Exchange Rate as the Price of Domestic Currency
Working with the euro–dollar exchange rate implies the price of the dollar in euros. You can use this exchange rate to convert a dollar amount into euros, or vice versa.
Using the same example of the American exporter of backpacks who expects €135,000 as a payment for its latest shipment, this time you have the euro–dollar exchange rate of €0.80645 (the inverse of $1.24, or 1 / 1.24; try to keep more than two decimals so that the amounts are the same as in the previous example).
The exchange rate is defined as €/$, and the amount is denominated in euros. You cancel the euros to get the amount in dollars by dividing the euro total by the euro–dollar exchange rate:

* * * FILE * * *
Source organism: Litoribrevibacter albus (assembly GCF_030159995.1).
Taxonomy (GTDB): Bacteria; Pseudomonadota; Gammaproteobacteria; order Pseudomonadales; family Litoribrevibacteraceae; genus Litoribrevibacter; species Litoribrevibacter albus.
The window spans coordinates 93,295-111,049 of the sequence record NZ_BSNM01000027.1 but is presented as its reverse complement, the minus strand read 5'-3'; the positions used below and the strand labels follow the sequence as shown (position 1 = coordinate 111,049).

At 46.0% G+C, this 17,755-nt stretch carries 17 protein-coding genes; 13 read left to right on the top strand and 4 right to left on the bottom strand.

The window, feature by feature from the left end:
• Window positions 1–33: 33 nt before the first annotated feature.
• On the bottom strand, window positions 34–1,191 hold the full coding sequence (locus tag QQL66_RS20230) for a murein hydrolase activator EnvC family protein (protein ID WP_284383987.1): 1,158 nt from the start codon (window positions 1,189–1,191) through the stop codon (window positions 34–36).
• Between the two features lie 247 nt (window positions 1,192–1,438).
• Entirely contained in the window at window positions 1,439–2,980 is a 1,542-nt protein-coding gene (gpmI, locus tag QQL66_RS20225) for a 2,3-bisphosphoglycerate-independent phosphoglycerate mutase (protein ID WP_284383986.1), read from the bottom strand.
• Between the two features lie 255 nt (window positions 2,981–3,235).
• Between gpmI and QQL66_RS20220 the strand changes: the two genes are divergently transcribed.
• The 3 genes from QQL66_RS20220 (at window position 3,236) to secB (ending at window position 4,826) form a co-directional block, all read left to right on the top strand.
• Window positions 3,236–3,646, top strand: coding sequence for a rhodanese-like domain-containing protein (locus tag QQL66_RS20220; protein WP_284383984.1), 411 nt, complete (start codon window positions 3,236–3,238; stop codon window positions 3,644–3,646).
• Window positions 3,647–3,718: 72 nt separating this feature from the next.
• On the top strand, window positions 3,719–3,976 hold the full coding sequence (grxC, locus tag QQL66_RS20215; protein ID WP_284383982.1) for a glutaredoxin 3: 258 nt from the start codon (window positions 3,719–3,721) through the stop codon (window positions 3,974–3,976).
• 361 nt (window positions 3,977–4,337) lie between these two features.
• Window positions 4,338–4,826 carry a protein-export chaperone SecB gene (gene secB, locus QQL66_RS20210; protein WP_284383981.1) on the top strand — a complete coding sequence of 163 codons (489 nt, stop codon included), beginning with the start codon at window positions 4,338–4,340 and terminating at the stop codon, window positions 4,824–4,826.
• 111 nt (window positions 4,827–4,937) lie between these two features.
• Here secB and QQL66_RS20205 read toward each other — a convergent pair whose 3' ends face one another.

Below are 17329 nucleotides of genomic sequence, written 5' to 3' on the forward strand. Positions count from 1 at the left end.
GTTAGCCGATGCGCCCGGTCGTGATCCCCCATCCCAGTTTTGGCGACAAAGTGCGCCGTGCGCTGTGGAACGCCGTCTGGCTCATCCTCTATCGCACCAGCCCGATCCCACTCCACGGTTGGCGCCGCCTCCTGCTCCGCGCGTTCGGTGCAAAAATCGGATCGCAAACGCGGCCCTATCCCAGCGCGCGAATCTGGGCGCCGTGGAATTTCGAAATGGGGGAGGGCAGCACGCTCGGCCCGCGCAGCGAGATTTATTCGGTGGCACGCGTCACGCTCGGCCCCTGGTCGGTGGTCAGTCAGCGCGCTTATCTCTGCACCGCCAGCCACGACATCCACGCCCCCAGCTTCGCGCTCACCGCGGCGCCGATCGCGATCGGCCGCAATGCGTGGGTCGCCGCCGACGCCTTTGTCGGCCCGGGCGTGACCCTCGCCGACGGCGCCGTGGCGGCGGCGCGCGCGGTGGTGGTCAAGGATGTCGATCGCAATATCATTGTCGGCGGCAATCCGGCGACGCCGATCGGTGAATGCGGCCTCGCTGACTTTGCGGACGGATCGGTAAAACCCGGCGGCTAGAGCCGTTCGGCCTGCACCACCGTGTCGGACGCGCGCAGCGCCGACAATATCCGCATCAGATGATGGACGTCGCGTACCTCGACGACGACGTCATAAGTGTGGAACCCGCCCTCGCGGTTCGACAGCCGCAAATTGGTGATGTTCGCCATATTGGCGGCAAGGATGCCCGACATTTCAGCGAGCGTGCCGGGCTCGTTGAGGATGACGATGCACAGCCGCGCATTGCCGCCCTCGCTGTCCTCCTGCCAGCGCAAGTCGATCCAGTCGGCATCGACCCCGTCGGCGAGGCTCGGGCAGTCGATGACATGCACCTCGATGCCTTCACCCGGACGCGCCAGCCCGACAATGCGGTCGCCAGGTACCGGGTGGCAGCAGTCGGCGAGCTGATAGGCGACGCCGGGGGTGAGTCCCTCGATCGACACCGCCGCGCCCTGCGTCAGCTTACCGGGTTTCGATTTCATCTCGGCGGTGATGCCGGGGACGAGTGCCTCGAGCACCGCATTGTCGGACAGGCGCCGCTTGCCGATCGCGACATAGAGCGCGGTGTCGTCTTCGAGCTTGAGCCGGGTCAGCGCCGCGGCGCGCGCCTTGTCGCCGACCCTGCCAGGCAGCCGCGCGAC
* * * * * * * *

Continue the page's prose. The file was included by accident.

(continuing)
€135,000 / €0.80645 = $167,400
Therefore, the American exporter receives $167,400.
In the example of the American importer of French cheese, the French exporter is paid $185,000. The French firm’s bank applies the euro–dollar exchange rate of €0.80645 and deposits the dollar amount as euros.
This time the exchange rate is defined as €/$, and the amount is denominated in dollars. You cancel the dollars to get the amount in euros by multiplying the dollar amount by the euro–dollar exchange rate:
$185,000 x 0.80645 = €149,193
The French firm receives €149,193 from this transaction. (Note that the small discrepancy between this total and the previous result is due to rounding.)